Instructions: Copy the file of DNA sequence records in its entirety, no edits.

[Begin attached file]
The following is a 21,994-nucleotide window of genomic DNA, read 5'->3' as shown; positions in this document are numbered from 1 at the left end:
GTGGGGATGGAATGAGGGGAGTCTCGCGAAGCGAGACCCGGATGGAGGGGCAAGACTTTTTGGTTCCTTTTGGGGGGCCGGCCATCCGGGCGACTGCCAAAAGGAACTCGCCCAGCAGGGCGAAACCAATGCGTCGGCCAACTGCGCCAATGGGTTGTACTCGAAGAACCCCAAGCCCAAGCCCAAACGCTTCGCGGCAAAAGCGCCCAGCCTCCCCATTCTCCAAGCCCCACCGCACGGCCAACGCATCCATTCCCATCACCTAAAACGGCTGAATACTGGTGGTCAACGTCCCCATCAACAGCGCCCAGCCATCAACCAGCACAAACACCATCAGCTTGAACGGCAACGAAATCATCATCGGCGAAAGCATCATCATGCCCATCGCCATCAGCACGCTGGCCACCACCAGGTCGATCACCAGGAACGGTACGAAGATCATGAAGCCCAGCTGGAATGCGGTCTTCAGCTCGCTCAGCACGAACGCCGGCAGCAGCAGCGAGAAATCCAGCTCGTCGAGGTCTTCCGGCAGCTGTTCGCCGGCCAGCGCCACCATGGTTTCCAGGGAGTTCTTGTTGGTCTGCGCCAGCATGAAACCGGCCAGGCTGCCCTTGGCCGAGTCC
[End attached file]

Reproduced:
The following is a 21,994-nucleotide window of genomic DNA, read 5'->3' as shown; positions in this document are numbered from 1 at the left end:
GTGGGGATGGAATGAGGGGAGTCTCGCGAAGCGAGACCCGGATGGAGGGGCAAGACTTTTTGGTTCCTTTTGGGGGGCCGGCCATCCGGGCGACTGCCAAAAGGAACTCGCCCAGCAGGGCGAAACCAATGCGTCGGCCAACTGCGCCAATGGGTTGTACTCGAAGAACCCCAAGCCCAAGCCCAAACGCTTCGCGGCAAAAGCGCCCAGCCTCCCCATTCTCCAAGCCCCACCGCACGGCCAACGCATCCATTCCCATCACCTAAAACGGCTGAATACTGGTGGTCAACGTCCCCATCAACAGCGCCCAGCCATCAACCAGCACAAACACCATCAGCTTGAACGGCAACGAAATCATCATCGGCGAAAGCATCATCATGCCCATCGCCATCAGCACGCTGGCCACCACCAGGTCGATCACCAGGAACGGTACGAAGATCATGAAGCCCAGCTGGAATGCGGTCTTCAGCTCGCTCAGCACGAACGCCGGCAGCAGCAGCGAGAAATCCAGCTCGTCGAGGTCTTCCGGCAGCTGTTCGCCGGCCAGCGCCACCATGGTTTCCAGGGAGTTCTTGTTGGTCTGCGCCAGCATGAAACCGGCCAGGCTGCCCTTGGCCGAGTCC